Hikari USA Algae Wafers
What I Like About It:
- Enriched with pure cultured spirulina
- High in stabilized vitamin C to boost immunity
- Does not easily dissolve and cloud water
Hikari Bio-Pure FD Bloodworms
What I Like About It:
- Contains microencapsulated vitamins
- Nitrogen charging reduces oxidation before opening
- Does not cloud water
What Are The Signs Of Overfeeding Glofish Sharks?
Feeding aquarium fish is one of the highlights of my day. I’m guilty of overfeeding my fish just so they interact with me a little longer. But like everything else, overfeeding can lead to unwelcome consequences.
Here are a few signs that you’re overfeeding your glofish sharks:
- Leftover food remains in the tank for more than 30 minutes after feeding, and the fish shows no interest in it anymore
- Prolific algae growth even with proper filtration and water changes
- Cloudy aquarium water with a foul smell
- Filter media becomes clogged frequently
- Ammonia, nitrite, and nitrate levels are spiked chronically
- Fuzzy or cottony white fungus at the bottom and on decors and plants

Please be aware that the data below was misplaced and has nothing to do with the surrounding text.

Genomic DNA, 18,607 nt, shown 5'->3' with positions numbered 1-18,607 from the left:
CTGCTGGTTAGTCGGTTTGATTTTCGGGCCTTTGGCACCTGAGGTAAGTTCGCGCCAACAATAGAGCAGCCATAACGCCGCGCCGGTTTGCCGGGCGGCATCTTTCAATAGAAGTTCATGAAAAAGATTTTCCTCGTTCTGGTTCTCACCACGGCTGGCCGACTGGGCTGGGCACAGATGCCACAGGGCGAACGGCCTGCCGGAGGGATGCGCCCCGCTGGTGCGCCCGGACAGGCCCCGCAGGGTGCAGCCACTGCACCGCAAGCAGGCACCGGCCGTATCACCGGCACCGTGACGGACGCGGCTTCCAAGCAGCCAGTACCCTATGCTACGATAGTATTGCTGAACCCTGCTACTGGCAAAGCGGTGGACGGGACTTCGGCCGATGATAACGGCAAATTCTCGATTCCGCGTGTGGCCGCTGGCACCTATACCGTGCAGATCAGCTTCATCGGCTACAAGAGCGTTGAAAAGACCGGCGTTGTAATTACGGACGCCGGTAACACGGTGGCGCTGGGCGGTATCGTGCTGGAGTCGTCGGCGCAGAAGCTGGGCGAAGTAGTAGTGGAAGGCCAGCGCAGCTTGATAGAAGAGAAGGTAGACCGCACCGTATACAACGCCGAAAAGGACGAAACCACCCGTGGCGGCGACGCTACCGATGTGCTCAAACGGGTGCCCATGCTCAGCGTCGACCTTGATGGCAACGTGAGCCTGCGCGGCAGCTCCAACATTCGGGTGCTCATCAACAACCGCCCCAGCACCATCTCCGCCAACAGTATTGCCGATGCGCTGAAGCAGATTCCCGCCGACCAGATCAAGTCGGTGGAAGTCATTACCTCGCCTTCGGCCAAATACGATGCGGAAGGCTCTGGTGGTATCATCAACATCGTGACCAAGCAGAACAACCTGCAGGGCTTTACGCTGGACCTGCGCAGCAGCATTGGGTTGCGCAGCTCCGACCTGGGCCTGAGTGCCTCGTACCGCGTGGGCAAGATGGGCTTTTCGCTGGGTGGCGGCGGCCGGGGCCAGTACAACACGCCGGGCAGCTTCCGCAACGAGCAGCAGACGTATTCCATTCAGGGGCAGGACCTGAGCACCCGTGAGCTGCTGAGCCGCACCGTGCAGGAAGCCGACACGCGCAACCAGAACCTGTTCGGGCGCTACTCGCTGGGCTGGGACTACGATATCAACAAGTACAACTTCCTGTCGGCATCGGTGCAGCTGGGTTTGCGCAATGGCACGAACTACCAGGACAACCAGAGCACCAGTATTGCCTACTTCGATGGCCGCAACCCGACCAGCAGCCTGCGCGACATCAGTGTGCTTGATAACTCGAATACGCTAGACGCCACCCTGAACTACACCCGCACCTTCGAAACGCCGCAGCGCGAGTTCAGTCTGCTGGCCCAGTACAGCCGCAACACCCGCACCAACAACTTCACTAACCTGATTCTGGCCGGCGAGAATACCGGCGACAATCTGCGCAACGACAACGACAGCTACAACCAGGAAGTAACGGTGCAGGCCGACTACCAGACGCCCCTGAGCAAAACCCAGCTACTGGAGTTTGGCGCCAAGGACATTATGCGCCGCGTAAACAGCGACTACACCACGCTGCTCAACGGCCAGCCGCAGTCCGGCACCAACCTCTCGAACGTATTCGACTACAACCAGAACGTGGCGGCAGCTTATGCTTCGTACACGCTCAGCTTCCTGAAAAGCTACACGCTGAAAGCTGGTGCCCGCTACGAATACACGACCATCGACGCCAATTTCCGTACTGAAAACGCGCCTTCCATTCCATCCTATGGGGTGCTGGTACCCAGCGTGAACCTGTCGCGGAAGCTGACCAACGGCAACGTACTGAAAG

Nutritional Deficiency In Glofish Sharks
We’re often spoon-fed with loads of information on how we shouldn’t overfeed fish to maintain water quality. And while it’s absolutely true, we’re often unknowingly putting them at risk of malnourishment.
Lack of vitamin C can cause broken back disease, which causes the fish’s backbone to deform.
Lack of vitamin B-complex can lead to brain, spinal cord, and nerve disorders.
Lack of protein in the diet leads to stunted growth, anemia, and decreased production.
Final Words: What Do Glofish Sharks Eat?
In the tank, glofish sharks are omnivores that accept a wide variety of food. They aren’t fussy eaters. But they’re bottom feeders. You need to get them sinking pellets.
They also love nibbling on algae. But, the algae growing on your tank may not satiate their appetite. So, you can give them algae wafers, tablets, and flakes.
Lastly, you can occasionally fortify their diet with frozen insects, crustaceans, and blanched veggies.